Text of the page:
The Forest and the Trees

14 07 2008

The Minnesota Timberwolves have a very interesting roster.  My friend, Dave, shot me an e-mail the other day.  He wanted to see if I had anything to say about the Wolves. 

The note served as a call to add some much needed flavor to my broth.  It may surprise some people to know that I have been keeping tabs on other teams, even though I’ve been writing about San Antonio, Brandon Jennings and Derrick Rose ad nauseum.

The Kevin Love-for-OJ Mayo trade shook up the NBA draft.  However, until Love or Mayo blow up, I contend that the centerpiece of this trade is Mike Miller.  He is a very efficient shooter who upgrades Minnesota’s second or third scoring option slot. 

Miller finished last season with averages of 16.4 points, 6.7 rebounds and 3.4 assists while shooting 43.2% from deep and 50.2% from the field. 

The Wolves perimeter player that comes closest to Miller’s efficiency is Rashad McCants who is shooting a respectable 45.3% from the field and 40.7% from three.  But after McCants, the shooting is about as pretty as a Geraldine Ferraro sound clip.

Take a look at the Timberwolves roster and you’ll find a whole lot of guys listed at “forward.”  Randy Foye is the only point guard currently signed by the organization.  So, with this group of ballers, who should Randy Wittman trot out come opening day?

Without the assistance of statistics, I would tell Wittman to send out Foye (1), Miller (2), Corey Brewer (3), Kevin Love (4) and Al Jefferson (5).  It seems like a no-brainer.  Miller can handle the ball, so have him out near the wings to assist Foye with ball-handling and entry-passes.  Brewer seems like a stud, so start him.  Love is a first-rounder; start him.  Jefferson is a beast; his physicality allows him to handle 5-men in the league.

However, I took a look at the Wolves’ 5-man unit statistics on and realized the horrible truth.  Starting Corey Brewer doesn’t seem to help his team.  His on-court/off-court statistics don’t treat him well.  When he’s playing, the Wolves are -9.3 net points per 100 possessions.  While he’s in his warm-ups, the Wolves are better at -7.6 net points. 

Brewer’s Hollinger PER rating is an abysmal -9.4 at the small forward position.  My hunch is that he needs some more time to develop.  And although his defense got him into the league, that PER rating is a comparison based on Brewer’s production versus his direct opponents’ so it’s safe to say that his NBA defense isn’t quite up to snuff.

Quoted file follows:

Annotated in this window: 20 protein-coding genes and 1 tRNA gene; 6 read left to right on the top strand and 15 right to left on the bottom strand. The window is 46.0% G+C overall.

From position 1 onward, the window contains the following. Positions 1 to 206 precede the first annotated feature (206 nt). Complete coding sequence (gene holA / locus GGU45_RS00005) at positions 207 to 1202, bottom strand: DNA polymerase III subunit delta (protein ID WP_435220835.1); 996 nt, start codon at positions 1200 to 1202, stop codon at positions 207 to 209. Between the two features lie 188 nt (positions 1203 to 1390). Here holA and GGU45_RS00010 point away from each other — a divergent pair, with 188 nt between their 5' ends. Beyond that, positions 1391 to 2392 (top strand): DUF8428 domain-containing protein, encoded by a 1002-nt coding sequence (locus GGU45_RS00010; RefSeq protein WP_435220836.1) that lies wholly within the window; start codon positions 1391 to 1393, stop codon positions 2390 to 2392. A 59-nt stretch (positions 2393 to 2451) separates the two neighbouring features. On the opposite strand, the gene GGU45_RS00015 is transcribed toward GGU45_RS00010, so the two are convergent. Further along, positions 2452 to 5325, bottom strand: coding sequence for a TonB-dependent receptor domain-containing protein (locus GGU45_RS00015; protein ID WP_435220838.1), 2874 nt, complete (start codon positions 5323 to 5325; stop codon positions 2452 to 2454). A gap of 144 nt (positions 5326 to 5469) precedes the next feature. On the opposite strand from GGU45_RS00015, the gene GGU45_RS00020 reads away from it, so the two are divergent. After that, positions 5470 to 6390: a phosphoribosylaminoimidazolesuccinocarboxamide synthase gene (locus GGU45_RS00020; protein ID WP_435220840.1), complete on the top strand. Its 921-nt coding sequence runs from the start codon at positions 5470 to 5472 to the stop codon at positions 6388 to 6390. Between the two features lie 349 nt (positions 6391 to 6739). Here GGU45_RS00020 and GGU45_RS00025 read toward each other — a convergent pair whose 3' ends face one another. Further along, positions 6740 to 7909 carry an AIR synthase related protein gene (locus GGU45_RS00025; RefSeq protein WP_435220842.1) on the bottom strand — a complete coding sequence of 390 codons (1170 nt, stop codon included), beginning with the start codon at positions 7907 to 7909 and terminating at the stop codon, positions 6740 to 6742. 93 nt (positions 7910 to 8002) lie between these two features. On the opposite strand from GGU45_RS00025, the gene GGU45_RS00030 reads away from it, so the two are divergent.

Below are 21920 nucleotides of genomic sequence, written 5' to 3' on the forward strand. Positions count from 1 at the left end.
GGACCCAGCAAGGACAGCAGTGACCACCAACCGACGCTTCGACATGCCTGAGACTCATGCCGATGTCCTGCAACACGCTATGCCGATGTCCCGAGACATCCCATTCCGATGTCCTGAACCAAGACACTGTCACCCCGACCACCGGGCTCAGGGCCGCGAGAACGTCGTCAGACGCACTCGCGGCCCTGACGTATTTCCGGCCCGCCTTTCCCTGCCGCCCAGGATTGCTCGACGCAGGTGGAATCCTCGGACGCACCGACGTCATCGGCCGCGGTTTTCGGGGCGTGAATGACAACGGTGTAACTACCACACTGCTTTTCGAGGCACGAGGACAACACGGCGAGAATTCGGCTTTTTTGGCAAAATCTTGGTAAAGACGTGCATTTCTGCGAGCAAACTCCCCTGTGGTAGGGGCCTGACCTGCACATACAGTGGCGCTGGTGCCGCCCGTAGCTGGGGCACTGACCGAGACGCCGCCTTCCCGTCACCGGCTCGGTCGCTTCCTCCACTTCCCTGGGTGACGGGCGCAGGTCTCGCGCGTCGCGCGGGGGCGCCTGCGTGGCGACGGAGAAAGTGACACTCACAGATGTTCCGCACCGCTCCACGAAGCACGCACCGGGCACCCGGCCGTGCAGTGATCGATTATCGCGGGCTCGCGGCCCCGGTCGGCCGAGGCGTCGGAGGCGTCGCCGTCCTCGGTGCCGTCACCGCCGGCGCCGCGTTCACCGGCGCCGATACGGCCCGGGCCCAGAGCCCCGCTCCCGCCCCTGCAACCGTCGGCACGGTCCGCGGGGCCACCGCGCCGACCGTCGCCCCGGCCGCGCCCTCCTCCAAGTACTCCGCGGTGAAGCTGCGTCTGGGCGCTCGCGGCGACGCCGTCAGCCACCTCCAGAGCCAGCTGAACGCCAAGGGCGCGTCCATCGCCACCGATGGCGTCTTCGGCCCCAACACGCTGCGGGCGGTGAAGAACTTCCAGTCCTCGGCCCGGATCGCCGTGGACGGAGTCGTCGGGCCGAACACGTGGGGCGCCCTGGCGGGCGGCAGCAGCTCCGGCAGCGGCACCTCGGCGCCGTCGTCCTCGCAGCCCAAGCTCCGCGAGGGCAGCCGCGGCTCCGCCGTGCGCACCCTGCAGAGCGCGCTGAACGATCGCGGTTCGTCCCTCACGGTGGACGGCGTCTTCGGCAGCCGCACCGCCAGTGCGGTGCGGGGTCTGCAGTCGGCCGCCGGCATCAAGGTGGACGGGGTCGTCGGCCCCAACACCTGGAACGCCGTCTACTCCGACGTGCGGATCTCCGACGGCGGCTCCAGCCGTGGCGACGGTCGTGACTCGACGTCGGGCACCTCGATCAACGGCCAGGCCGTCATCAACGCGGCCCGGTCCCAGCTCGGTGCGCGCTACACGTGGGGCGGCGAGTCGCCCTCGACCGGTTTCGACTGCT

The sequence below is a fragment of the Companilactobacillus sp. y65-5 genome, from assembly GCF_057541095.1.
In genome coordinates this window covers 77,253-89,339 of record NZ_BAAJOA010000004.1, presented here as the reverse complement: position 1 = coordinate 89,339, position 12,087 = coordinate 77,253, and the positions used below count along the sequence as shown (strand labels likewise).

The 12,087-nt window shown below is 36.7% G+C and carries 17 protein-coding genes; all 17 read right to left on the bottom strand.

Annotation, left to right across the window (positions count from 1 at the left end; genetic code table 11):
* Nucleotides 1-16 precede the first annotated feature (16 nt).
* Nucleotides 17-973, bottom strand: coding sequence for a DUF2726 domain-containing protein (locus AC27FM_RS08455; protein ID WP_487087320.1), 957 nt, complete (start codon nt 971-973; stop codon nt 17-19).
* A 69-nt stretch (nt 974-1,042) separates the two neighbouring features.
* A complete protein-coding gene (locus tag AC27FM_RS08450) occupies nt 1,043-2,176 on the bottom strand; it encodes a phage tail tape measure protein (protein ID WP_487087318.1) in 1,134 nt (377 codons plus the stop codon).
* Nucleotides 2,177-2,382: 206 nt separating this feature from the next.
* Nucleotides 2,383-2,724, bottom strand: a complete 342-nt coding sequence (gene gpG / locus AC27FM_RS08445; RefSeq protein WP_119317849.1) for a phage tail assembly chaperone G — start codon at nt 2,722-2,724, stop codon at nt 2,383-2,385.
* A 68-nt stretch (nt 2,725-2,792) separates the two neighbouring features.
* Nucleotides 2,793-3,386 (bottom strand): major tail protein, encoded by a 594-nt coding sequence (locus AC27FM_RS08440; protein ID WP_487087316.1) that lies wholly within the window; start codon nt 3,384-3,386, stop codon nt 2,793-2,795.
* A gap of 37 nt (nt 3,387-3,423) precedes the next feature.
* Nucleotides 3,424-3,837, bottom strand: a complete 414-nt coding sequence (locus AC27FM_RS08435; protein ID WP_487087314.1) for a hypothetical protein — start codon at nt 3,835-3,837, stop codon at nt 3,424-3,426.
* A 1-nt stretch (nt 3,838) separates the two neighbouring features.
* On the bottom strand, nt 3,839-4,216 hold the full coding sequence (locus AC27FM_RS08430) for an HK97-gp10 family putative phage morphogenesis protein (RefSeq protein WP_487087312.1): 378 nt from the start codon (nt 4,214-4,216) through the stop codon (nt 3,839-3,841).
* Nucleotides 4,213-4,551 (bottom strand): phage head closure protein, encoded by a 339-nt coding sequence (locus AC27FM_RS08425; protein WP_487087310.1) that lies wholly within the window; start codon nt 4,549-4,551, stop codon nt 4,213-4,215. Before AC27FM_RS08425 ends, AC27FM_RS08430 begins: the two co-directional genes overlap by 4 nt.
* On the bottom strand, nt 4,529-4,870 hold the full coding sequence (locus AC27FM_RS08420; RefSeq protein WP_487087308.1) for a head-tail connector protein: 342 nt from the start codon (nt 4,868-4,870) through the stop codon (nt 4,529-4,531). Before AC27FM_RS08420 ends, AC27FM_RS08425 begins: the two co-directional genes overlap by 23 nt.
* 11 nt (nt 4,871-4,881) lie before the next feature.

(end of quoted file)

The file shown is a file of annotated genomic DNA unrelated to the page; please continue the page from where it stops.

A look at Mike Miller’s PER rating shows that he’s decidedly better in the 3 role.  At shooting guard, Miller had a -0.5 rating and at small forward, he improved to +3.8.  Additionally, the Memphis Grizzlies scored 98.4 points and had a 32% winning percentage when Miller played as a 2.  While Miller was at the 3, the Grizzlies scoring average jumped to 104.2 points with a 49% winning percentage.

So, who takes the shooting guard position?  How about McCants, who was the Wolves’ second-best player last year.  McCant’s PER from shooting guard to small forward is negligible but his on-court/off-court statistic is relevant.  The Wolves are -4.5 net points per 100 possessions while he’s playing and drop to -12.5 net points while he’s sipping Gatorade.  So much for rest for the weary as that’s an +8.0 point differential, the inverse of Brewer’s contribution.

Over at Empty the Bench, Andrew explains why Al Jefferson at center is a crying shame.

“Defensively Big Al struggled for most of the season, but it was most noticeable when he was asked to guard longer and stronger centers. He lacks lateral quickness, length, defensive footwork and the instincts to recover. The numbers back up that anecdotal assessment. While playing at power forward Jefferson’s PER was 29.3 while the opponent’s power forward had a PER of just 19.5. That +9.8 PER ratio is stellar. However, when Jefferson is moved to the middle his advantage quickly falls off. As a center his PER went down to 25.3 while the opposing center’s PER rose to 20.4, amounting to a mere +4.8 advantage. At least statistically, Al Jefferson was less than half as effective when asked to play center.”

He goes on to question Kevin Love’s athleticism while saying that Love shares the same deficiencies as Jefferson.  Although I don’t quite disagree with this assessment, Love’s skill set is much more diverse and can provide a great complement to Jefferson’s hard-hat, physical-style.